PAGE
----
One World Government - First Steps - The Intergovernmental Negotiating Body

When the COVID-19 pandemic got underway, many of the draconian measures swiftly mandated in the U.S. and the world directly resulted from the World Health Organization’s (WHO) 2005 International Health Regulations (IHR). Now, as COVID restrictions are being lifted and humanity is distracted by the situation in Ukraine, the WHO’s focus has pivoted to “kickstart the process” of dealing with the next global pandemic.


On Dec. 1, 2021, the 194 members of the WHO’s World Health Assembly established an intergovernmental negotiating body (INB) to draft and negotiate an “international instrument” on pandemic prevention, preparedness and response. The next meeting to decide working timelines is noted to occur by Mar. 1, 2022.


The intergovernmental negotiating body, which includes the United States (represented by Chief delegate Mr. X Becerra), aims to “deliver a progress report to the 76th World Health Assembly in 2023,” with the proposed world governing instrument ready for legal implementation in 2024. In Dec. 2021, speaking of the “consensus decision aimed at protecting the world from future infectious diseases crises,” WHO Director-General Dr. Tedros Adhanom Ghebreyesus remarked:


“The COVID-19 pandemic has shone a light on the many flaws in the global system to protect people from pandemics: the most vulnerable people going without vaccines; health workers without needed equipment to perform their life-saving work; and ‘me-first’ approaches that stymie the global solidarity needed to deal with a global threat.

But at the same time, we have seen inspiring demonstrations of scientific and political collaboration, from the rapid development of vaccines, to today’s commitment by countries to negotiate a global accord that will help to keep future generations safer from the impacts of pandemics.”


At the Dec. 1, 2021, meeting, held in Special Session for the second time ever since the WHO’s founding in 1948, the Health Assembly adopted “a sole decision title” for the new global initiative called “The World Together.” According to the WHO, the international pandemic agreement drafted and negotiated by the INB will be adopted “under Article 19 of the WHO Constitution, or other provisions of the Constitution” as deemed appropriate by the INB. Article 19 states:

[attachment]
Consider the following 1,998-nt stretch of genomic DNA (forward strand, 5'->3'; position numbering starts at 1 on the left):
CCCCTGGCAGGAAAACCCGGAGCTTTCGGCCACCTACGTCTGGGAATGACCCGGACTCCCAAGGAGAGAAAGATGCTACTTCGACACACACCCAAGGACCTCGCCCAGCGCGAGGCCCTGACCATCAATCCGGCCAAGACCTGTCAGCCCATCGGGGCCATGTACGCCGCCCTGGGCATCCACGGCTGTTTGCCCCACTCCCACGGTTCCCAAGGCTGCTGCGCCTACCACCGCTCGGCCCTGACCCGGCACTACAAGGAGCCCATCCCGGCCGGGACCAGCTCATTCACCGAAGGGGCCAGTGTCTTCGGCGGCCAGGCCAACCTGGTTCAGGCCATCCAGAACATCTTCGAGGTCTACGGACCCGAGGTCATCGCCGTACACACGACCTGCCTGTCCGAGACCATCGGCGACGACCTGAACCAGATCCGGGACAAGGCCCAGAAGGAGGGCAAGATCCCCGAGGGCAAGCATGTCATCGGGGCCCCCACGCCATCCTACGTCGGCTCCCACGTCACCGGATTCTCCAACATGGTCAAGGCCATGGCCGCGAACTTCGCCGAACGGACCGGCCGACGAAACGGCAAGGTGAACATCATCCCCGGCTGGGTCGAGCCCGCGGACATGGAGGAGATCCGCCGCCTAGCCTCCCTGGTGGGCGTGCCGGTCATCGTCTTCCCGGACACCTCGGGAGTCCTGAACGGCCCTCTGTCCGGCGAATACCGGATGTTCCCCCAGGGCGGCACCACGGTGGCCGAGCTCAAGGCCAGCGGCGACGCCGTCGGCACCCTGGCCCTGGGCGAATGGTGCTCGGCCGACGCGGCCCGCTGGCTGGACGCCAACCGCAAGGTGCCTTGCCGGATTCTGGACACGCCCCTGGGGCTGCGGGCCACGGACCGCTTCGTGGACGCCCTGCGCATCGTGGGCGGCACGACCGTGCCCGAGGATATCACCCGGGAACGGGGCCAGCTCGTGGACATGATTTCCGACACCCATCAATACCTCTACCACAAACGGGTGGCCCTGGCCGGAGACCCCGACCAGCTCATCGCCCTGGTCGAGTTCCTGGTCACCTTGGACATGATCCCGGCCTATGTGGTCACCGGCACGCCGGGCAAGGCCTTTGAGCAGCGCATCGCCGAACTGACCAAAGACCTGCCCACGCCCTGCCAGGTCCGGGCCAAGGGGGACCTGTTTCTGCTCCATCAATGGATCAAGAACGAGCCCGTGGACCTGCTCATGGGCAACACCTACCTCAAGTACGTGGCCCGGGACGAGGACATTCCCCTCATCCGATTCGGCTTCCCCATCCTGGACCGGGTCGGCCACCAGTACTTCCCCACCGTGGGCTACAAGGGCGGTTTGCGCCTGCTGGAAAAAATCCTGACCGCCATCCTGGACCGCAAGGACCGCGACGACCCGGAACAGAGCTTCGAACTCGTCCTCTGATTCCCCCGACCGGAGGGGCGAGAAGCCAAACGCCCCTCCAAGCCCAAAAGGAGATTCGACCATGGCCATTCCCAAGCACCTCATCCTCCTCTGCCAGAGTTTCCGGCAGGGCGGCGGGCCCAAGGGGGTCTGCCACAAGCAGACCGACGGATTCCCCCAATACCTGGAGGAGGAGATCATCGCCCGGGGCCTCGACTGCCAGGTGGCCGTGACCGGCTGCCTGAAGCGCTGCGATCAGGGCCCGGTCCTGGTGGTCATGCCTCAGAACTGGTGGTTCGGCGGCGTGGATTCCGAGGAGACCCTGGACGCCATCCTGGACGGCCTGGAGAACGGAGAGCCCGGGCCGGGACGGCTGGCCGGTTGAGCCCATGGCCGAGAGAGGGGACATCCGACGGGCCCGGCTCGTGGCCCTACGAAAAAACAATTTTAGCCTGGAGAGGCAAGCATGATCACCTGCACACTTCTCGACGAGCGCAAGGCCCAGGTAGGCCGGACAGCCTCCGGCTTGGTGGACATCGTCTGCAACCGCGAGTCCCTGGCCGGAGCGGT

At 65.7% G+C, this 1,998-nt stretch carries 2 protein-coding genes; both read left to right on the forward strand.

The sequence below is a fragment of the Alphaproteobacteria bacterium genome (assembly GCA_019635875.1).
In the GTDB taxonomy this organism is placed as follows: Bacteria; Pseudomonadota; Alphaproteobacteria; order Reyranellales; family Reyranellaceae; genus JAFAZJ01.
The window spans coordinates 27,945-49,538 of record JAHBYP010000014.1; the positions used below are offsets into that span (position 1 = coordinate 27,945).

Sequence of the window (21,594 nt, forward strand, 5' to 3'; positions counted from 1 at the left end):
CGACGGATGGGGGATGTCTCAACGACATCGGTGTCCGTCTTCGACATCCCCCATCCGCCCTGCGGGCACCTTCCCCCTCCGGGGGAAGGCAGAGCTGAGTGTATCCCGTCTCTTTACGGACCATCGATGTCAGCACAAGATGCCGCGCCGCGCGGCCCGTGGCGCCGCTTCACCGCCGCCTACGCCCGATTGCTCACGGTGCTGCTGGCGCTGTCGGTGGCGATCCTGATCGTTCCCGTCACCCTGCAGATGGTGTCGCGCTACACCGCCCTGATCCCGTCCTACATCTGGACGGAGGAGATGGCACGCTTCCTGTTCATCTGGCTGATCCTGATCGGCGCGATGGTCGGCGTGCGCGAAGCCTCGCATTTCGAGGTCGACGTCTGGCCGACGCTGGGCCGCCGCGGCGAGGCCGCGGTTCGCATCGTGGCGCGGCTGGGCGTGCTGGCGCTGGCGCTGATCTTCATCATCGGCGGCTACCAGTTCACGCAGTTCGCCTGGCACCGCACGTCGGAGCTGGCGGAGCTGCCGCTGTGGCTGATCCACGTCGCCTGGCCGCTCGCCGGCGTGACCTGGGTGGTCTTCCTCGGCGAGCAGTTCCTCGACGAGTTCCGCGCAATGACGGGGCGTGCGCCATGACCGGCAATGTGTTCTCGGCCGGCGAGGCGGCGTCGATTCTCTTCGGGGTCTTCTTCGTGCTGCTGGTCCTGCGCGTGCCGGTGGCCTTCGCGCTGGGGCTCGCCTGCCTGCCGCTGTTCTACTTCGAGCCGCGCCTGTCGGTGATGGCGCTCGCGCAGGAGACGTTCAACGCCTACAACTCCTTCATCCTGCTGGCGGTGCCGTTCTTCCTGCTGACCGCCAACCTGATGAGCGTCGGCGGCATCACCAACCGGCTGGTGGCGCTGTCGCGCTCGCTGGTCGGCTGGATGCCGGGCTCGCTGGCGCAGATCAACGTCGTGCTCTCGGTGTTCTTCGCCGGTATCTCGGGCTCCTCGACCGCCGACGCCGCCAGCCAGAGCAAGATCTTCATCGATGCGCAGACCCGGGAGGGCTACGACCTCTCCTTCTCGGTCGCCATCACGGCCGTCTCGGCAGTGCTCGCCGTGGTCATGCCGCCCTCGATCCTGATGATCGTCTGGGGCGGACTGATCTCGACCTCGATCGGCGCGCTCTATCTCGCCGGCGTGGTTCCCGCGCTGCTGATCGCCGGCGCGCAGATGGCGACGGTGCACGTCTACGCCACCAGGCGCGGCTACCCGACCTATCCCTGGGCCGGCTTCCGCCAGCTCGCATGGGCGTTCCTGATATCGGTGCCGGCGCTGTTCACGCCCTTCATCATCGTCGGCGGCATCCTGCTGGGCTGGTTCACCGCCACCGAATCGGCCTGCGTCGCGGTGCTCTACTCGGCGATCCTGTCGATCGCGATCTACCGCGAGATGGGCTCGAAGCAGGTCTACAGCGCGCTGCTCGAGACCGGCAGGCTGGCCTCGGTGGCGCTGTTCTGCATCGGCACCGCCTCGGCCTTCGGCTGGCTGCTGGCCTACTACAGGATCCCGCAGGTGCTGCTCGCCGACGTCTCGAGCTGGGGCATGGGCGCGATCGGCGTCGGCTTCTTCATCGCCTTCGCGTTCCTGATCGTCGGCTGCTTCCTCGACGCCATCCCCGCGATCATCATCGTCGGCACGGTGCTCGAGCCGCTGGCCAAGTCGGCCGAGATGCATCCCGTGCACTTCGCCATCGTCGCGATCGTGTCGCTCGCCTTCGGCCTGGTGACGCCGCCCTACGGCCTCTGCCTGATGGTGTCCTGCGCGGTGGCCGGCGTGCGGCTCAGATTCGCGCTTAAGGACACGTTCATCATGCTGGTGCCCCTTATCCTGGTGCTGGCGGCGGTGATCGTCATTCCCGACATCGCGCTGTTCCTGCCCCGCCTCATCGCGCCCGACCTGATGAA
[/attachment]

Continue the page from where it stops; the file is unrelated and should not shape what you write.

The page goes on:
The Health Assembly shall have authority to adopt conventions or agreements with respect to any matter within the competence of the Organisation. A two-thirds vote of the Health Assembly shall be required for the adoption of such conventions or agreements, which shall come into force for each Member when accepted by it in accordance with its constitutional processes.


The timeline established by the Health Assembly directs the INB to hold its first meeting by Mar. 1, 2022, and its second meeting to discuss progress by Aug. 2022. The WHO explains, “It will also hold public hearings to inform its deliberations; deliver a progress report to the 76th World Health Assembly in 2023, and submit its outcome for consideration by the 77th World Health Assembly in 2024.”

The WHO’s role in the COVID-19 hospital protocols is significant and is disputed by many experts. As pointed out by attorney Todd Callender, the protocols are passed down hierarchically from the WHO to the Centers for Disease Control (CDC) and the National Institute of Health (NIH). He explained the protocols came to life via the Public Readiness and Emergency Preparedness Act (PREP Act) and authorization from Health and Human Services (HHS) to release funding for the pandemic.